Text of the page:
Last month, we examined the nascent sector of Wave and Tidal Energy. In the second feature in an Energydesk series, we look at High-Altitude Wind Energy, a potential reserve second in size only to sun radiation.
Wind energy as it is today, both onshore and offshore, has a problem. It misses most of the wind.
Most of the energy which flows around the planet in the form of wind isn’t near the ground, or even above the ocean, it’s in the sky. Where – some research suggests – constant winds could meet the world’s energy needs and cut the cost of power.
It’s not surprising people are trying to use it.
According to the Airborne Wind Energy Group, there are over 100 high-altitude wind energy projects in development, chief among them Google’s Makani Power from the same Google X labs which brought us Google glass.
A couple of months ago a video of an airborne wind turbine in Alaska caught the internet’s imagination. All it took was a few hundred extra metres and some flashy video production to make wind energy sexy.
It the stuff of science fiction so how close are we to putting the ideas into practice?
An apparently much more straightforward technology, offshore wind, is running into well documented problems – with the logistics of operating in deep waters putting up costs.
But the reward could make the complexity worthwhile.
Not only would airborne technology do without the concrete foundations which drive up the cost of offshore wind but winds at high-altitude have, on average, twice the velocity of those near ground level, with up to eight times the power density.
“There is enough energy in high altitude winds to power civilization 100 times over,” wrote Professor Ken Caldeira of Stanford University in his research paper. Other peer-reviewed papers estimate it could reduce the cost of wind energy ten-fold. So if this technology arrives in earnest, it will make a serious impact on the global energy market.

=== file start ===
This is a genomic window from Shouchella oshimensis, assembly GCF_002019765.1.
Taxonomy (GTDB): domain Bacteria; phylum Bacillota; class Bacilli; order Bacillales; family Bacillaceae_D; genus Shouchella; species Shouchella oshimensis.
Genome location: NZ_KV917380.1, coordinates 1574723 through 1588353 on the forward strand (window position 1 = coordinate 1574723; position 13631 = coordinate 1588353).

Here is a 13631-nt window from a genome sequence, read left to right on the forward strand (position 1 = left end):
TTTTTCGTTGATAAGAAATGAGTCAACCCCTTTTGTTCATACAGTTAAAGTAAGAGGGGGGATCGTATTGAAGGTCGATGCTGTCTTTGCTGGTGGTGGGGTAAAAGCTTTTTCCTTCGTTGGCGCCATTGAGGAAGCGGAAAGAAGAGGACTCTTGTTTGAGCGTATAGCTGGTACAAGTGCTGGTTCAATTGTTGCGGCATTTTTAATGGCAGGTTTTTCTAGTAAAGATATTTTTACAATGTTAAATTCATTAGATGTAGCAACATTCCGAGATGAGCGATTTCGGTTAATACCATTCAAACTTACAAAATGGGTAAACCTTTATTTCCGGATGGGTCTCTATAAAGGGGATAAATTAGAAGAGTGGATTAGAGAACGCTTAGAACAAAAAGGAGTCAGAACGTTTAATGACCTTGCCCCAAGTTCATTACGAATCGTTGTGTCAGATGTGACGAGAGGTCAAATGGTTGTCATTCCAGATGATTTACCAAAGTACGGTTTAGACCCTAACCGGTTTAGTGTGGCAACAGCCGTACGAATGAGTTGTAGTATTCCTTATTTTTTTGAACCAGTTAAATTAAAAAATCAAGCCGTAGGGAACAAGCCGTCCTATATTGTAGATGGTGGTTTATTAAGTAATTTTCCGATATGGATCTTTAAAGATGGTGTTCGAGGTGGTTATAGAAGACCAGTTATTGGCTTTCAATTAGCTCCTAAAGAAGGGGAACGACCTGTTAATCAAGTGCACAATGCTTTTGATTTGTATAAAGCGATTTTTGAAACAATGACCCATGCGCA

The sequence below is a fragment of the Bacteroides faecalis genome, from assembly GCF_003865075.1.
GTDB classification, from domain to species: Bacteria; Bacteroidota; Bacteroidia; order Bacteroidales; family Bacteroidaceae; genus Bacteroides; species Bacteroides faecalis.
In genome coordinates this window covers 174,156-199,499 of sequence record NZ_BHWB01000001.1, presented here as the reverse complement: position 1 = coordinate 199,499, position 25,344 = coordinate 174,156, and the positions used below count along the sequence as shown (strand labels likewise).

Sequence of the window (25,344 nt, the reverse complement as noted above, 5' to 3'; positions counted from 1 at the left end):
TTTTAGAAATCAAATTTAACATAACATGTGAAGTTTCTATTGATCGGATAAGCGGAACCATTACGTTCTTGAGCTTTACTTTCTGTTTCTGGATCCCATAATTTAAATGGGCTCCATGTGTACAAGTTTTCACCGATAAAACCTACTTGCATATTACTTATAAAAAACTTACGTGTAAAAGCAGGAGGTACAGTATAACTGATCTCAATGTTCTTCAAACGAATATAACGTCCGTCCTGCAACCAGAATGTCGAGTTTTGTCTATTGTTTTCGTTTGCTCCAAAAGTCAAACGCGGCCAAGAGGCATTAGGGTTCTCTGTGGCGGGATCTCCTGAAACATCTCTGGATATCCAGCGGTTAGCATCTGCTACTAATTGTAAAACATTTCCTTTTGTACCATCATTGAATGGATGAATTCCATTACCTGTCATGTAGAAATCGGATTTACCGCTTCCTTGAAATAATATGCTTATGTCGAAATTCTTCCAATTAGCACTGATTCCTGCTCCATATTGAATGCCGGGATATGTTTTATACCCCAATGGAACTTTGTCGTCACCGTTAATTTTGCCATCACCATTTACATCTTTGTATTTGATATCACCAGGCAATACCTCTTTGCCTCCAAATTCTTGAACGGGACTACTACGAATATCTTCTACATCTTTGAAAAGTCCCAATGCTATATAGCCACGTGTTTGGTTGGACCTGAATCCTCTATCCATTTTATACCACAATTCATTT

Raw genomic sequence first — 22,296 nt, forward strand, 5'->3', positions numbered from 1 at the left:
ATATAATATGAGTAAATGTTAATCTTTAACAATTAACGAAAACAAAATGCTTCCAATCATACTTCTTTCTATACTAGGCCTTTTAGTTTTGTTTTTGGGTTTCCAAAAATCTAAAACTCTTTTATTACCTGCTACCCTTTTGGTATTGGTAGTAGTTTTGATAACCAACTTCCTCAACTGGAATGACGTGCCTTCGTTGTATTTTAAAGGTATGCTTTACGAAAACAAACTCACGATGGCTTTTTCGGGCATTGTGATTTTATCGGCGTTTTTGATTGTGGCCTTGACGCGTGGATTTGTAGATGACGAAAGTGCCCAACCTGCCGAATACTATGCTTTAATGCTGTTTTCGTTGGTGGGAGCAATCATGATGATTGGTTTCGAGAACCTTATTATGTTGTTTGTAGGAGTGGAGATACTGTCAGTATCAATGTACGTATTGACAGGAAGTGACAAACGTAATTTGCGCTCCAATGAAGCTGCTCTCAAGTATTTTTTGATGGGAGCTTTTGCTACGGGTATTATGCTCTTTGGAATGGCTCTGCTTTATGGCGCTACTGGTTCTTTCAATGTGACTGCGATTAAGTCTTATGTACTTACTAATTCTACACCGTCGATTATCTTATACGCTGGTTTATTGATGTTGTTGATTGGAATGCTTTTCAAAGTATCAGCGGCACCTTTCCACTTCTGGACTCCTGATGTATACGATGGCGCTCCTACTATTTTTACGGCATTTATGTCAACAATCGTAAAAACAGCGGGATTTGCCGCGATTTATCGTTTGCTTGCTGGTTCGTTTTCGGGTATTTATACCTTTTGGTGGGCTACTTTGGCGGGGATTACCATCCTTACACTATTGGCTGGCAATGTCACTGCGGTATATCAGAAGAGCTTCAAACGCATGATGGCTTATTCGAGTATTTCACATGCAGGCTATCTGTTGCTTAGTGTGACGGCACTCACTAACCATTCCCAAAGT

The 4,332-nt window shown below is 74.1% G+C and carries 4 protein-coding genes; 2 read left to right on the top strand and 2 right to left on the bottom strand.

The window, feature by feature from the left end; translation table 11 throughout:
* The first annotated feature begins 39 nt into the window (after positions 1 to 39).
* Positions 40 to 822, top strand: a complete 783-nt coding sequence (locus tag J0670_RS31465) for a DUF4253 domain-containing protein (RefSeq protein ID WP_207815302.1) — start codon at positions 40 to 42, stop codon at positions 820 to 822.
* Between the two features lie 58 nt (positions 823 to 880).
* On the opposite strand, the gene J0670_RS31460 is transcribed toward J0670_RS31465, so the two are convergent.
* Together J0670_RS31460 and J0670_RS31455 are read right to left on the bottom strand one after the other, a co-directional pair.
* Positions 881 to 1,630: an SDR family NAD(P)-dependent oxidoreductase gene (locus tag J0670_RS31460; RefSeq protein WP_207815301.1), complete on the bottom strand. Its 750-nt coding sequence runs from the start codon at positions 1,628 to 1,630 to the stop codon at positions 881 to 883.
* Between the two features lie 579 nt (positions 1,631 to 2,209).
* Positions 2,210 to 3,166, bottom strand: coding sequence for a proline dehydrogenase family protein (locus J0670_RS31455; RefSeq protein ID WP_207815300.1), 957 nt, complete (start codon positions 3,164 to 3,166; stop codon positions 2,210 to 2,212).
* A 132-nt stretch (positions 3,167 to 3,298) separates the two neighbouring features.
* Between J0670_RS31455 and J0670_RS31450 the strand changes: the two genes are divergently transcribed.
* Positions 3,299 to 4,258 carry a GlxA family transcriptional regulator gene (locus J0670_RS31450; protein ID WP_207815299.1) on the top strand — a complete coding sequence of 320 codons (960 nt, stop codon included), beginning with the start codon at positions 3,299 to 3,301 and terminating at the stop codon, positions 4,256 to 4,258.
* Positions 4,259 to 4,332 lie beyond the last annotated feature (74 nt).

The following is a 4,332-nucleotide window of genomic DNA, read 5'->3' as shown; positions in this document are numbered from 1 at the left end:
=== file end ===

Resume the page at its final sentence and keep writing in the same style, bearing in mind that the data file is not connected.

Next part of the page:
Many of world’s AWE projects started in the mid-2000s and are now entering the testing stages ahead. So does the future of wind energy look like Altaeros, the lovechild of a sports stadium blimp and a doughnut?
Perhaps not. Whilst the Altaeros BAT is arguably the best known (it shows up top on Google, ahead of even Google’s own high-altitude wind project), it is only one of a several technologies in the sector.
All this innovation, will it fly?
Balloon – It’s under the banner of balloon technology that Altaeros falls. A turbine, designed to be much lighter than those on traditional towers, is lifted by a balloon or blimp to the higher reaches of the sky and kept in place by tethers on which the generated power travels.
Kite – Lifted into the higher skies via a kite steering unit, the kite is moved to optimum wind conditions as it sends the acquired kinetic energy to a ground generation station.
Kytoon – The fantastically named cross of a heavier-than-air kite and a lighter-than-air balloon. The key benefit of this hybrid is stability; it is lifted by its kite components and maintains its position due to balloon buoyancy.
Tethered Autogen – Largely patented by Google, the Autogen is a contraption akin to a wind copter.